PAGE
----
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SMIL text and audio

From: Charles McCathieNevile <charlesn@sunrise.srl.rmit.edu.au>
Date: Thu, 5 Mar 1998 21:57:12 +1100 (EST)
To: w3c-wai-ig@w3.org
Message-ID: <Pine.SUN.3.91.980305215312.15264G-100000@sunrise.srl.rmit.edu.au>
As I understand it, it is currently a lot easier and more efficient to 
transmit text which is converted to audio than vice versa. The 
deaf-blind, and those of us who are stuck with text-only would probably 
really appreciate this sort of approach to the technology - speech 
recognition is possible, but is also expensive in terms of the hardware 
and software required by an ordinary person. It seems that text will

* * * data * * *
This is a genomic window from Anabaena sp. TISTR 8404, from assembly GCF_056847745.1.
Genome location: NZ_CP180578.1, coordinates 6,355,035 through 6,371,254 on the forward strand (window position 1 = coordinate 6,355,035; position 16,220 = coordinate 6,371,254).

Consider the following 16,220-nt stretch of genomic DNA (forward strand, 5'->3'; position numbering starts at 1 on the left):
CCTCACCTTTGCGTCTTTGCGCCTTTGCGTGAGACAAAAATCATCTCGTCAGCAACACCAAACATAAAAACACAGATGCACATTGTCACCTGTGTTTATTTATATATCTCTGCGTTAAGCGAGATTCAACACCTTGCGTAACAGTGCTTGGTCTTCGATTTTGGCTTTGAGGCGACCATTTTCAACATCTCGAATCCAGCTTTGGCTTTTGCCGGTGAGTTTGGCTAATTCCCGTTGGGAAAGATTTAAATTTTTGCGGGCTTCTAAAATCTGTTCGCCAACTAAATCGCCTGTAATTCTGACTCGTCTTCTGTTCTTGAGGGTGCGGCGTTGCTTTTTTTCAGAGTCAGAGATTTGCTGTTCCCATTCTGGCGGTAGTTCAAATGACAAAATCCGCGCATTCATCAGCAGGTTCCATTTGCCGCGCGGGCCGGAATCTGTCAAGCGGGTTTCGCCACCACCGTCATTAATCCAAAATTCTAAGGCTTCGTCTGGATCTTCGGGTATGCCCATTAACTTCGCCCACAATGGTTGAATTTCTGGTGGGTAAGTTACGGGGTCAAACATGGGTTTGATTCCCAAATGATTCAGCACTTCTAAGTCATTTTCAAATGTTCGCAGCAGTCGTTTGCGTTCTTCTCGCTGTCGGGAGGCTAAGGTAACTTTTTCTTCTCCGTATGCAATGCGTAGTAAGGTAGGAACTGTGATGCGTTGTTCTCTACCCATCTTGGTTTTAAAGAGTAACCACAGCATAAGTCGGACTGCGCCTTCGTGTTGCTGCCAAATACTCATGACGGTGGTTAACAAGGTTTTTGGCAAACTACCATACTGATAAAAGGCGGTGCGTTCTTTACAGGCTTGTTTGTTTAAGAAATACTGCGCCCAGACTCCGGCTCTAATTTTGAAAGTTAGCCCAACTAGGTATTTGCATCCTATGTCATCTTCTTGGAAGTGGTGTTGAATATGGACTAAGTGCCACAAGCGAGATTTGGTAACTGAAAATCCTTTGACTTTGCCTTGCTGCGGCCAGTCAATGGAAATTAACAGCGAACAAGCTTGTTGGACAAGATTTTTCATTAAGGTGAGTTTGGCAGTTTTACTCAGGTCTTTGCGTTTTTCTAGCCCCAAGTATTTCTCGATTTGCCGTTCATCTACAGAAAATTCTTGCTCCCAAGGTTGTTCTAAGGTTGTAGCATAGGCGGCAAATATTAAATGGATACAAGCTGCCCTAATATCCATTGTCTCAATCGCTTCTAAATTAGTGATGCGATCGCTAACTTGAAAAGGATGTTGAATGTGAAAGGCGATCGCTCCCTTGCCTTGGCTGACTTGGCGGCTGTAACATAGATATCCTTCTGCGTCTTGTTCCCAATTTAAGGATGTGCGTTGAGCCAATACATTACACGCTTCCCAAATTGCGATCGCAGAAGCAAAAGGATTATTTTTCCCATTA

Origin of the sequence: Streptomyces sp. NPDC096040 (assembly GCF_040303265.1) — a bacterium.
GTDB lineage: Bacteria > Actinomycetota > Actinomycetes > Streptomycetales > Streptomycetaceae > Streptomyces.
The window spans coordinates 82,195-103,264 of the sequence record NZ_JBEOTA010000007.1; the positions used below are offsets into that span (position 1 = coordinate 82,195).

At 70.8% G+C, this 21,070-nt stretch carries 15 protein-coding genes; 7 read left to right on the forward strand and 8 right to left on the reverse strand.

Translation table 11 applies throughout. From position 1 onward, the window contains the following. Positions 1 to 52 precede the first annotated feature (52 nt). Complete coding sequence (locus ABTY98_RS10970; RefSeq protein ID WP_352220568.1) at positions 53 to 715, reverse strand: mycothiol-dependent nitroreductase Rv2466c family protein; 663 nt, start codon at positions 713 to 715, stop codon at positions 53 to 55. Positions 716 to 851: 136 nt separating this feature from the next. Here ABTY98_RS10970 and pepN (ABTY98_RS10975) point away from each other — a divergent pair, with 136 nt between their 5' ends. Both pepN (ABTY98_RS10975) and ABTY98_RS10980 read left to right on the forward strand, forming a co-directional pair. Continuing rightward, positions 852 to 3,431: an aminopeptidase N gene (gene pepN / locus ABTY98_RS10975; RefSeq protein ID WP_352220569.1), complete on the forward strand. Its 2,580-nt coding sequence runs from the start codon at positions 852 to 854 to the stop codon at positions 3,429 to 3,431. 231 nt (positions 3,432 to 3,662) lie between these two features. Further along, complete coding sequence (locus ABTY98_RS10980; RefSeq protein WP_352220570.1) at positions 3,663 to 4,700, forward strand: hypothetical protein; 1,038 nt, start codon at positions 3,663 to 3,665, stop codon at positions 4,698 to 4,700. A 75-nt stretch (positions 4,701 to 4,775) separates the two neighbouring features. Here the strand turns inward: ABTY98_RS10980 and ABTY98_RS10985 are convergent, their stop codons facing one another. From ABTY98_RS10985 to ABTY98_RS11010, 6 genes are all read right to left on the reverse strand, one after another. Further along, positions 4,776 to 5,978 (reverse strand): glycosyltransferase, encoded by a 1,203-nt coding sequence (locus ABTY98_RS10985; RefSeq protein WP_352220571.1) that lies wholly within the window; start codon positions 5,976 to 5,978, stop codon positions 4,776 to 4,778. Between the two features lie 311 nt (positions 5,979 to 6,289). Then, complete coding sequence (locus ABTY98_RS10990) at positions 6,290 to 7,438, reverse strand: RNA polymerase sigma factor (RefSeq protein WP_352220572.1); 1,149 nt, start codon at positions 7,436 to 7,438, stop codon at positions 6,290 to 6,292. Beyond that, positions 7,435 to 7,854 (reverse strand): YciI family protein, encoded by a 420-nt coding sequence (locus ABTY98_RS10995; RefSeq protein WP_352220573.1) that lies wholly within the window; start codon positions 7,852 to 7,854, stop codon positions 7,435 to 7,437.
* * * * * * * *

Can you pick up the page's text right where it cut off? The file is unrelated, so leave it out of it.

always be ahead of it in price, and easier to transmit, with the work of 
conversion to audio done by client-side applications.

The point is that somebody watching a video is likely to have a 
sound-capable system. Somebody reading the text on an embossing printer, 
or small slow computer is more likely not to have access to the sound, 
let alone the additional system requirements to converty it to text.

Charles McCathieNevile
Sunrise Research Laboratory
RMIT University
Received on Thursday, 5 March 1998 06:14:33 GMT

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